It is moreover because officers do not generally learn the whole duty of the soldier that they fail as a rule to realise how much elementary instruction can be given to their men on the barrack-square or drill-field, to the infinite saving of time when actually working on wider areas. It is astonishing how much can be done with a company in a ten-acre field; but the fact that the alphabet, so to speak, can thus be thoroughly learned is only the greater reason that facilities for pursuing the course of education should always be available. Knowing from sad experience that practice in the use of ground can seldom be had, officers give up in despair, and fail even to teach the elementary matters without a full knowledge of which the utmost freedom of manoeuvre is almost worthless. The result is that the training of companies being inferior, that of battalions and larger bodies is even more so, and general and other superior officers who have never studied the use of ground practically, with small bodies of troops, are naturally incapable of dealing comprehensively with the same problem when called upon to handle larger forces.

Our system of so-called "training" at Aldershot and other large stations is absurd. The troops are so constantly "messed about" by general officers that they not only learn nothing but positively deteriorate. At field days, or even at genuine manoeuvres troops do not learn their work, but if they have already learned it have opportunities for displaying and perfecting their efficiency. Peace operations on a reasonably large scale are necessary evils, because without them the general and staff officers could obtain no practice in the art of handling troops in the field. But this does not appear to have been the view of those who rule the British Army. An erroneous idea has prevailed that soldiers are manufactured at field days and manoeuvres, and that therefore the more of these the better. Upon the contrary, it is only by the elementary training of squads, companies, and battalions that real efficiency can be reached. Large operations, from the regimental point of view, represent little better than so much waste of time. At Aldershot there is ample space for the efficient training of the minor tactical units, but instead of encouraging this class of training everything is done to hinder it. Even the regulation course of "Company field training" is interfered with owing to the fact that the Divisional and Brigade exercises occupy so much of the year that little time is left for the companies. Consequently so many companies are undergoing training simultaneously that the captains cannot be permitted to go where they like when they like, and without such freedom satisfactory training is impossible—because it cannot be progressive.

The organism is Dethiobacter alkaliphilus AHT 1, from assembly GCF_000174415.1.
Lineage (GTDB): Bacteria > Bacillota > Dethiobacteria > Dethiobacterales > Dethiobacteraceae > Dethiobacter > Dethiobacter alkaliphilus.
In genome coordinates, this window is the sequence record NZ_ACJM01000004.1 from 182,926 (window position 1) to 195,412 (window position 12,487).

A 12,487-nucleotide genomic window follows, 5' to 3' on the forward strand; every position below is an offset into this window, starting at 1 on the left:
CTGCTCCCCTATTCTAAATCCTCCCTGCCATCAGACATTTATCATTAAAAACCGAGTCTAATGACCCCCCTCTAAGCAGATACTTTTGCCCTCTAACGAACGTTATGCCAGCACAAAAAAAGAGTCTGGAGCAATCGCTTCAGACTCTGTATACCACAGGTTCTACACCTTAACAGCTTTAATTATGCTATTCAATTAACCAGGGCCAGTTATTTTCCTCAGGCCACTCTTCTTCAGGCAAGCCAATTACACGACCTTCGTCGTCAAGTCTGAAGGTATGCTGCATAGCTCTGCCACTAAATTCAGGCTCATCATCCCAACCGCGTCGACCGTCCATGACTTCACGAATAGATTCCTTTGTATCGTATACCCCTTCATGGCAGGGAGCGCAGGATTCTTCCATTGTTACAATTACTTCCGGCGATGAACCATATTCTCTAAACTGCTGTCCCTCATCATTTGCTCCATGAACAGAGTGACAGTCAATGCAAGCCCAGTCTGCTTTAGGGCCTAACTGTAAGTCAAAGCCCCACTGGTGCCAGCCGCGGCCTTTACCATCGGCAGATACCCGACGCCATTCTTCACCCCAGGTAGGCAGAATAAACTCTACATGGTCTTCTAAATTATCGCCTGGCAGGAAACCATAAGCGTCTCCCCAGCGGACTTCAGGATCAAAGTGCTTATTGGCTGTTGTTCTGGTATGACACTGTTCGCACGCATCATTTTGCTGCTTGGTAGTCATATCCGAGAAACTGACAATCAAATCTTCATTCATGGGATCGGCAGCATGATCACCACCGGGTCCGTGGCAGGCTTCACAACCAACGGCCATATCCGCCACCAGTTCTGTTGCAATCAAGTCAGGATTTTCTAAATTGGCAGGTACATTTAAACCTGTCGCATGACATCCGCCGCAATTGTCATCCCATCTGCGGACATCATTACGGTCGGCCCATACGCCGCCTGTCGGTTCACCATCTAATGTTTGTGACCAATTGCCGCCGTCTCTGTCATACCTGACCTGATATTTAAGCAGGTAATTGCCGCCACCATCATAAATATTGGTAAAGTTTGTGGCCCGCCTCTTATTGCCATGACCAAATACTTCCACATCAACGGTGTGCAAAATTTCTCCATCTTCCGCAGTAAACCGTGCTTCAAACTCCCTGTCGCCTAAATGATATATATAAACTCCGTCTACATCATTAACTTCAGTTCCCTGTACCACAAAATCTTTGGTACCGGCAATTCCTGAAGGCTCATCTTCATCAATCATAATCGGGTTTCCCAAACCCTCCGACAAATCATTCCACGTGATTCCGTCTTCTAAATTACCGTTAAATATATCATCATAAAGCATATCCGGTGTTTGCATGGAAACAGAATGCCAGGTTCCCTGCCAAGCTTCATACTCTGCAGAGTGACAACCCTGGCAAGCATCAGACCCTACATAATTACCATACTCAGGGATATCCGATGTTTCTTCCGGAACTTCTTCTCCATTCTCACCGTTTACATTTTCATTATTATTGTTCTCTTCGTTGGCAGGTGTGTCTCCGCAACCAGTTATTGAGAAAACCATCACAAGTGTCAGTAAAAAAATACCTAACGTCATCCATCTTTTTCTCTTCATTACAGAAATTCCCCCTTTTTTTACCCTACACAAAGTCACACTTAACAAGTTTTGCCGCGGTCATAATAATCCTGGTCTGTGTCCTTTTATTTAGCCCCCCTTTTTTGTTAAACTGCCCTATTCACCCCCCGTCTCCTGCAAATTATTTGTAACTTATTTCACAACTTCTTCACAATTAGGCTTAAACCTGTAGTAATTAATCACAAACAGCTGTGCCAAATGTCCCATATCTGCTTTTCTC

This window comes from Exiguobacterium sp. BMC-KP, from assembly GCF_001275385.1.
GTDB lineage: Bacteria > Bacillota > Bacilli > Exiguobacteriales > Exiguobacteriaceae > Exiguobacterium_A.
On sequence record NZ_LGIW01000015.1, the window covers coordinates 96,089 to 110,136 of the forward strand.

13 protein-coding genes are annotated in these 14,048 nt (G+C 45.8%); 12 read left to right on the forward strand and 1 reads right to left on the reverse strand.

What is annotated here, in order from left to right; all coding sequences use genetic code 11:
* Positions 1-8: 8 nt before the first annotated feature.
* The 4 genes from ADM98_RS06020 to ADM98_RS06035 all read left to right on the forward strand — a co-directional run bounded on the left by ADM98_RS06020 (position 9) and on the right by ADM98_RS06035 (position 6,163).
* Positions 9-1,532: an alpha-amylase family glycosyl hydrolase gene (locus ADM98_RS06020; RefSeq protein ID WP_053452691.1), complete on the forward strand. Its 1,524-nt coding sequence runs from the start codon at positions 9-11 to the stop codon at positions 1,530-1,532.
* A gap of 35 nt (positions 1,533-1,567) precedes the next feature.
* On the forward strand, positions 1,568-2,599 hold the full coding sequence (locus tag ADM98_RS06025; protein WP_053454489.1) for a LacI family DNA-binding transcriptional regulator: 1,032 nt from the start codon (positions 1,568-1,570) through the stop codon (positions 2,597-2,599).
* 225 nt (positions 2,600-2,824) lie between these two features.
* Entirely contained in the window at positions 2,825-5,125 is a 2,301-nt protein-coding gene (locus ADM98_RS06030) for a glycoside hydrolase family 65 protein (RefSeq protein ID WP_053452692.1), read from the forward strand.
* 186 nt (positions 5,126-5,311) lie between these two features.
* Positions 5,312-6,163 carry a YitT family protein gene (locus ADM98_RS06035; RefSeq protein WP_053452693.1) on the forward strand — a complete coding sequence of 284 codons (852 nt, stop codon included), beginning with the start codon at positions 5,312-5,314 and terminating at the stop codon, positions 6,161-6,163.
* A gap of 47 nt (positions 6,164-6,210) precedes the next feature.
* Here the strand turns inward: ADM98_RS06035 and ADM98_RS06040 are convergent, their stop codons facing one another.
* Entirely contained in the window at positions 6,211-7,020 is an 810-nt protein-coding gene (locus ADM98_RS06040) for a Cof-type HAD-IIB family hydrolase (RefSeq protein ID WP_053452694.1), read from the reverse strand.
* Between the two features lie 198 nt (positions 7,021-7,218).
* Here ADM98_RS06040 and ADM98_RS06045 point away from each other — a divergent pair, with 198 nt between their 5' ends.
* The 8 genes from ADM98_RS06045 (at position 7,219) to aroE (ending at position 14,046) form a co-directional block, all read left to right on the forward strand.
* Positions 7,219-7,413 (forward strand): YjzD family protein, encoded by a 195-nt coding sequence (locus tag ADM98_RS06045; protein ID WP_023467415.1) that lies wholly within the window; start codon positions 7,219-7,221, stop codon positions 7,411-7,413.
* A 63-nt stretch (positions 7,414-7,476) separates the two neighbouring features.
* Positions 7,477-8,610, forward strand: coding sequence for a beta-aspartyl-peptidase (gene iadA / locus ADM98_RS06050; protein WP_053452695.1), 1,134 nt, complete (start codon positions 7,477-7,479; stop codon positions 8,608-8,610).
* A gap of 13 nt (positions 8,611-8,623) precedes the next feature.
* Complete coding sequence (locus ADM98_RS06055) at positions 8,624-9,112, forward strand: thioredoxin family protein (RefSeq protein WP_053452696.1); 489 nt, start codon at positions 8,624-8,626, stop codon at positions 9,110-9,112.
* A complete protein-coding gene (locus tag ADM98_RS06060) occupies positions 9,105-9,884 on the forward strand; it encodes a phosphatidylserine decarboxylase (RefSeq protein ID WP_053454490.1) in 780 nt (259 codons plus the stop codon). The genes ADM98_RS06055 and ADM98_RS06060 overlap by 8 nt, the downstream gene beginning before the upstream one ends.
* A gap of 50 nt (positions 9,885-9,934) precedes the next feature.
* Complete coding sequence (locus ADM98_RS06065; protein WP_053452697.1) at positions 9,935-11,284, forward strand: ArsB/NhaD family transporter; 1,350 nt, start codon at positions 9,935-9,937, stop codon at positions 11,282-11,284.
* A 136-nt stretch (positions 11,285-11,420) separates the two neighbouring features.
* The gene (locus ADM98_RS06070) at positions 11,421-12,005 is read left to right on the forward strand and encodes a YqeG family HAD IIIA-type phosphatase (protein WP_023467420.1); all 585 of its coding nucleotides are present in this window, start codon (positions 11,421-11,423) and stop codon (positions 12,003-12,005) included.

There is not the slightest doubt that if the British company officers were permitted to enjoy reasonable opportunities they would very speedily improve both themselves and their men, and the consequence of this would be that in future years we should have a larger number of superior officers who would be competent to handle troops in action. Great generals, of whom there have been very few in the world's history, are born, not made, and the provision of such must be left to the accident of birth. But we can nevertheless do something to remove the common difficulty that every great commander has had to contend against, namely the comparative inefficiency of his immediate subordinates. It is in vain that the most masterly strokes in strategy or grand tactics are conceived by the Commander-in-Chief, if those to whom the actual conduct of the operations must be entrusted are found wanting. The failure of Napoleon in 1815 was undeniably due in some measure to the fact that the man of Waterloo was not the man of Rivoli; but it is to be accounted for to a far greater extent by the errors of Ney, Grouchy and others.